A dish with crispy jellyfish prepared by Danish chef Klaus Styrbæk. Credit: Kristoff Styrbæk (Pederson et al., 2018).

This is where the science of taste perception comes in! Scientists in Denmark have been hard at work focusing on the other senses that need to be stimulated when we put things in our mouth…

We probably won’t want to eat crisps that aren’t… well, crisp. But researchers have been working on a drying method to replace the traditional Asian salting process, producing a noodle-like texture.

The Danish way actually avoids some of the undesirable metals and salts normally used by soaking the jellyfish in alcohol!

Soaking doesn’t sound like a good way to dry things, but the treatment naturally makes the jellyfish shrink and gives them a crunchy texture – without frying them.

The alcohol then evaporates out completely, leaving a nutritious chip with just a hint of the sea…

It may sound crazy, but it turns out tasting things isn’t just about their chemical flavour! The way we perceive taste is also affected by what foods look like, in this case what they feel like, and a whole host of other factors.

Environmentally friendly jellyfish snacks sound fascinating, I can’t wait to try them!

To find out more about how we perceive taste, check out this short training where we ask (and answer!) the question: “Can we trick our taste to enjoy foods we dislike?”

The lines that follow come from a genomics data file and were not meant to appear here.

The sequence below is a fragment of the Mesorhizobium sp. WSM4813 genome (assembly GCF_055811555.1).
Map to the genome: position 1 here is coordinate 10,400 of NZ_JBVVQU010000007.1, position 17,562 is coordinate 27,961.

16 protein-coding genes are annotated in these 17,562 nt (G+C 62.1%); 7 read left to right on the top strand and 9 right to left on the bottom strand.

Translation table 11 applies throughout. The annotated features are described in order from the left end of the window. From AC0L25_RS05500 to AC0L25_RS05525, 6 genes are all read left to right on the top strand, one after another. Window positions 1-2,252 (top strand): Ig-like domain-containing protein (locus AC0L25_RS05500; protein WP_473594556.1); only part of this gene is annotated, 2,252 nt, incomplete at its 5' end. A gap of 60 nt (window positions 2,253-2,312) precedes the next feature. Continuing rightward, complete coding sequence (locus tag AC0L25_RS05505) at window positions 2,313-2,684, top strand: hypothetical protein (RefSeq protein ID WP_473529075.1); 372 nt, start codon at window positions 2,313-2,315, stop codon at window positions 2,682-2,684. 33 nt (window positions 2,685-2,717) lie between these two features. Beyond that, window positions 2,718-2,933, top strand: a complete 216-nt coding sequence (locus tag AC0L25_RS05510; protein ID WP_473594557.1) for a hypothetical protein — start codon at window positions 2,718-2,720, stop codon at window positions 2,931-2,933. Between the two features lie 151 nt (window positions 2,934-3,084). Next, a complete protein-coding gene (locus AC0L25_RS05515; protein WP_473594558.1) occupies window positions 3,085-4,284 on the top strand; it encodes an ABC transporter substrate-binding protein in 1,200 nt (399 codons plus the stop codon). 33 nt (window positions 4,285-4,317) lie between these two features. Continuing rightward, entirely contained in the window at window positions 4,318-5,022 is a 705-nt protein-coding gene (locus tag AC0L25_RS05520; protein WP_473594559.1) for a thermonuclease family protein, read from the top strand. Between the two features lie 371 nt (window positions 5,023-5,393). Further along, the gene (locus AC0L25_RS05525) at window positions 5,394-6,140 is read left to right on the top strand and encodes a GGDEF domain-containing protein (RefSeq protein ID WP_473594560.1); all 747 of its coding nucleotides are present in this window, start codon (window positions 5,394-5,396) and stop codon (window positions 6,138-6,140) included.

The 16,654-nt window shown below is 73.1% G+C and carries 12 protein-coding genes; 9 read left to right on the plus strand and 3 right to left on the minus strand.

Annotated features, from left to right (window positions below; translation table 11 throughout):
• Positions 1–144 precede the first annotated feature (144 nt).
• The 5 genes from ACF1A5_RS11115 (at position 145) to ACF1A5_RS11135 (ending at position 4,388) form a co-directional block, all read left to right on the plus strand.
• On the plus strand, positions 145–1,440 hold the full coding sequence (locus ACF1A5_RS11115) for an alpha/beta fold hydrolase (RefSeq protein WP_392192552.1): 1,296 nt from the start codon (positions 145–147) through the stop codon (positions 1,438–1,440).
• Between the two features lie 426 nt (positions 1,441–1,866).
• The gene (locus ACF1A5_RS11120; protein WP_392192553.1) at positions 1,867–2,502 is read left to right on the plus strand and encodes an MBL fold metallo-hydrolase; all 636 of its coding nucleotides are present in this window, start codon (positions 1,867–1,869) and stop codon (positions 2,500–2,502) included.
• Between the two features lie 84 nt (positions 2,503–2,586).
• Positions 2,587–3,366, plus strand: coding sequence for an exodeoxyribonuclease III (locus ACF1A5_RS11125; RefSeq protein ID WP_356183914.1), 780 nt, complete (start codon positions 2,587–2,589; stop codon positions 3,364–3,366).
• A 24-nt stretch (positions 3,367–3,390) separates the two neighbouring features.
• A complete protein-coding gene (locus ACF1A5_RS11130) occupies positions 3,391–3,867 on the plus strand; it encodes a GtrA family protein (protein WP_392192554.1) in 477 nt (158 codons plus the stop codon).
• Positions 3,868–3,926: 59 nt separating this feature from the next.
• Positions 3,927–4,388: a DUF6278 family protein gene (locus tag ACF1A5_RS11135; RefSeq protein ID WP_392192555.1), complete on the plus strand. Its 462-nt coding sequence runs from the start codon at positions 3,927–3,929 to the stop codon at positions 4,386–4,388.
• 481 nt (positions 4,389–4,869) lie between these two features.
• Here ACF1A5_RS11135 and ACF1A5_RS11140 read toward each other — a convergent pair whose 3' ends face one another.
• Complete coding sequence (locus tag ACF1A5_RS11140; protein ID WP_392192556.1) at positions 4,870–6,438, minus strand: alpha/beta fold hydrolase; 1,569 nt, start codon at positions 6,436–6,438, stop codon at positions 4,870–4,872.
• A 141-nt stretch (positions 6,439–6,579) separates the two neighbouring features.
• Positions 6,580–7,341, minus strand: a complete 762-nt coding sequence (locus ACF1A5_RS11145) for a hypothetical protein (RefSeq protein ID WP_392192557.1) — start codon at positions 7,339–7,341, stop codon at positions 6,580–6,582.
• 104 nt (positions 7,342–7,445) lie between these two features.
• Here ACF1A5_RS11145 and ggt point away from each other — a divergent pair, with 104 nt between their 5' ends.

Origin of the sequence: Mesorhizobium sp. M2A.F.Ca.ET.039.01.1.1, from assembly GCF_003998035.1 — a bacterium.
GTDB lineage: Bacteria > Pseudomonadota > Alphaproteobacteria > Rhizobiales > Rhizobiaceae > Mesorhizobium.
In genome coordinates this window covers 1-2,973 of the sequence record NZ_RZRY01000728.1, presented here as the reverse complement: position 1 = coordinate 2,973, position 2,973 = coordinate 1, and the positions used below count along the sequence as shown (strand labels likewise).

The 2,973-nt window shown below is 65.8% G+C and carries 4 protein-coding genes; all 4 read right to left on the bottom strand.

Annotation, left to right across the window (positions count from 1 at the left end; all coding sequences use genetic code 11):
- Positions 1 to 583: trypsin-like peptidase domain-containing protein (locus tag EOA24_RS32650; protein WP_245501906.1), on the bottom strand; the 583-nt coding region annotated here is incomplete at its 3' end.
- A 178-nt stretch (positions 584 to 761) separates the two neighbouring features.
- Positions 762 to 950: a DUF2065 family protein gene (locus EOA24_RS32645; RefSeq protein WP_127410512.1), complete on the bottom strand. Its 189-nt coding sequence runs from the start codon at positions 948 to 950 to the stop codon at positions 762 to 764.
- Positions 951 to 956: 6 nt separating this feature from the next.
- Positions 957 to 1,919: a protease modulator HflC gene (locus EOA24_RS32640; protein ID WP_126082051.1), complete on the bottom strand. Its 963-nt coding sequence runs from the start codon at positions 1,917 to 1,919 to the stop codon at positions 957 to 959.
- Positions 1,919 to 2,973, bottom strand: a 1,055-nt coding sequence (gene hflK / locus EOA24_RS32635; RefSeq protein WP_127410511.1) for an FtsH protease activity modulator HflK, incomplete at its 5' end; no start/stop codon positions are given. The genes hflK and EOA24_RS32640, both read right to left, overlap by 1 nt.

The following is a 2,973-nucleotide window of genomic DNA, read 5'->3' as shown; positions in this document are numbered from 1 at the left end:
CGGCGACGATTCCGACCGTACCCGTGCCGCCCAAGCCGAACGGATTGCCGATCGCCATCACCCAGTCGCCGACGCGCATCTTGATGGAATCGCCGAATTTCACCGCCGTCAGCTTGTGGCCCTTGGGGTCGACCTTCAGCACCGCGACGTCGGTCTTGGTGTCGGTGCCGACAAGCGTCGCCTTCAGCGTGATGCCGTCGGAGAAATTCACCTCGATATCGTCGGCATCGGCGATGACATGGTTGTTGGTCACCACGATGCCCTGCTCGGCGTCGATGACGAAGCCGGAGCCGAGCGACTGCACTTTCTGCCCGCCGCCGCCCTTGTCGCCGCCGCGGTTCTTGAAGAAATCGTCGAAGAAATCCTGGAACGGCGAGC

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The-Health-Sciences-Academy-Alejandra-Ruani-small1-right Alex Ruani, Doctoral Researcher, is the Chief Science Educator at The Health Sciences Academy, where her team of accomplished scientists and PhDs are training a new breed of over 100,000 highly-specialised nutrition professionals who are leveraging the latest personalisation strategies to help their clients. She is a Harvard-trained scientist and UCL Doctoral Researcher who is fanatical about equipping health professionals with the latest science-based tools so they can succeed in their practices – from identifying the unique nutrient needs to building highly personalised nutrition programs. Besides investigating and teaching the latest advances in health and nutrition biochemistry, Alex makes it easier to be smarter with her free email updates.